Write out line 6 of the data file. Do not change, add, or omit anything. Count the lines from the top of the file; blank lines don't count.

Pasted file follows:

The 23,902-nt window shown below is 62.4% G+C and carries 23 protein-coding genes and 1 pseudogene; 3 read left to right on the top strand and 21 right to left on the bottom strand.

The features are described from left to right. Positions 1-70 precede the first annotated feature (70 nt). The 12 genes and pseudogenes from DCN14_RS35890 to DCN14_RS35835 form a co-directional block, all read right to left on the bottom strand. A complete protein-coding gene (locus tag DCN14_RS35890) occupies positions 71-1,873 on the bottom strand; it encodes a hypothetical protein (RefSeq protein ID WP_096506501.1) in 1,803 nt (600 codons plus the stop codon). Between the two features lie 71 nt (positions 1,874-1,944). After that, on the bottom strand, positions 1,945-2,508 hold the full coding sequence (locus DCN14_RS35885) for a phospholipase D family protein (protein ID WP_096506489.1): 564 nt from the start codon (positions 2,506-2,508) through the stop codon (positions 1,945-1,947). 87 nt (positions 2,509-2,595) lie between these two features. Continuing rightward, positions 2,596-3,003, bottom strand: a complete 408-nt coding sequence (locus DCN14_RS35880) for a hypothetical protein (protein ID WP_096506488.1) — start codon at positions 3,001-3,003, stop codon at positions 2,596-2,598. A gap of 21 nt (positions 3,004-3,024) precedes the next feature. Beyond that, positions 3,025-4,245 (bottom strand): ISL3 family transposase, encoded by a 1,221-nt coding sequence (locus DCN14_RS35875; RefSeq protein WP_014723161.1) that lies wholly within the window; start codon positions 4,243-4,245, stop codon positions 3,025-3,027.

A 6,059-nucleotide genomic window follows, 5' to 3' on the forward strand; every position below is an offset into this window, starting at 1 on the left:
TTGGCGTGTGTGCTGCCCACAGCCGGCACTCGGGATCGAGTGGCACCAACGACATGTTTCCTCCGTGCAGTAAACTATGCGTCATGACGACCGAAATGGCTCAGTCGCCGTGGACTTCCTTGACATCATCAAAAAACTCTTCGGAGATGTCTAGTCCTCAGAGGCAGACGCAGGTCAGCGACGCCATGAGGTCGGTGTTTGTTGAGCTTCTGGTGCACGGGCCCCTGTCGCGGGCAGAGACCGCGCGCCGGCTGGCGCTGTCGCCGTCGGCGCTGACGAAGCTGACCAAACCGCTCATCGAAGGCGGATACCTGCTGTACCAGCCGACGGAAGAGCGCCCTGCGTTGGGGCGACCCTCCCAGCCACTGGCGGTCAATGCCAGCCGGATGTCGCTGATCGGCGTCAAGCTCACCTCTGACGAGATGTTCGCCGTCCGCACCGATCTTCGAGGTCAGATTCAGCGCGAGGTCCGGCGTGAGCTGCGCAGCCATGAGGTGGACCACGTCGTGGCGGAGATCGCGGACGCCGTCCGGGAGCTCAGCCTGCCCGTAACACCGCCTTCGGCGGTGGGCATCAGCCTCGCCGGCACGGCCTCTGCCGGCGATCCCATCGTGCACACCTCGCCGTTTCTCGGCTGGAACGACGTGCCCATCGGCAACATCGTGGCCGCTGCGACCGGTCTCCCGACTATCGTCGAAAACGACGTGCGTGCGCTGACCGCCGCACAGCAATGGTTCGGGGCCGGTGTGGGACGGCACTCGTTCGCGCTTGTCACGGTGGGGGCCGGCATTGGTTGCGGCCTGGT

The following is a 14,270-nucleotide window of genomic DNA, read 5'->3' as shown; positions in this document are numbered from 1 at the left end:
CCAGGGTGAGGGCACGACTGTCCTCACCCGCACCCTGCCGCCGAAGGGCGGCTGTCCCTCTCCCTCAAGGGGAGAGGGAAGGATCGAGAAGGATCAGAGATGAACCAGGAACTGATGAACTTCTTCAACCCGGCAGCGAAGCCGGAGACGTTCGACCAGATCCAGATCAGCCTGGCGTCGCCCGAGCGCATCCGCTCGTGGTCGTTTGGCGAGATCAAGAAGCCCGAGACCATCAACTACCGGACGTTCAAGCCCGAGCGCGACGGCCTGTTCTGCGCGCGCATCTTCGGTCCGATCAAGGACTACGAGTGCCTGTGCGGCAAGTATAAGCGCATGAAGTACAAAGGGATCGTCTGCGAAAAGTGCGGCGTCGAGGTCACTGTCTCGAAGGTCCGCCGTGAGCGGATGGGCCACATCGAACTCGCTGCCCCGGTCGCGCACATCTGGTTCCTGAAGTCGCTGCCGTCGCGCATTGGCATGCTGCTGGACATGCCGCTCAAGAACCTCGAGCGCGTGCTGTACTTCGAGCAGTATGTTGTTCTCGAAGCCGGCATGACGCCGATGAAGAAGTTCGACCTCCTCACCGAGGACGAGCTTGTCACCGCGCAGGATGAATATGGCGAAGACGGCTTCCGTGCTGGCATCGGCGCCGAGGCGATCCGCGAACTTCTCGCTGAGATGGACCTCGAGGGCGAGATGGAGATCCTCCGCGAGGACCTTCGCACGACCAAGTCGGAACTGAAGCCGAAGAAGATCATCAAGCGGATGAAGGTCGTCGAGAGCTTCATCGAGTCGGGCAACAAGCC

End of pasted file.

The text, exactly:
CCAGGGTGAGGGCACGACTGTCCTCACCCGCACCCTGCCGCCGAAGGGCGGCTGTCCCTCTCCCTCAAGGGGAGAGGGAAGGATCGAGAAGGATCAGAGATGAACCAGGAACTGATGAACTTCTTCAACCCGGCAGCGAAGCCGGAGACGTTCGACCAGATCCAGATCAGCCTGGCGTCGCCCGAGCGCATCCGCTCGTGGTCGTTTGGCGAGATCAAGAAGCCCGAGACCATCAACTACCGGACGTTCAAGCCCGAGCGCGACGGCCTGTTCTGCGCGCGCATCTTCGGTCCGATCAAGGACTACGAGTGCCTGTGCGGCAAGTATAAGCGCATGAAGTACAAAGGGATCGTCTGCGAAAAGTGCGGCGTCGAGGTCACTGTCTCGAAGGTCCGCCGTGAGCGGATGGGCCACATCGAACTCGCTGCCCCGGTCGCGCACATCTGGTTCCTGAAGTCGCTGCCGTCGCGCATTGGCATGCTGCTGGACATGCCGCTCAAGAACCTCGAGCGCGTGCTGTACTTCGAGCAGTATGTTGTTCTCGAAGCCGGCATGACGCCGATGAAGAAGTTCGACCTCCTCACCGAGGACGAGCTTGTCACCGCGCAGGATGAATATGGCGAAGACGGCTTCCGTGCTGGCATCGGCGCCGAGGCGATCCGCGAACTTCTCGCTGAGATGGACCTCGAGGGCGAGATGGAGATCCTCCGCGAGGACCTTCGCACGACCAAGTCGGAACTGAAGCCGAAGAAGATCATCAAGCGGATGAAGGTCGTCGAGAGCTTCATCGAGTCGGGCAACAAGCC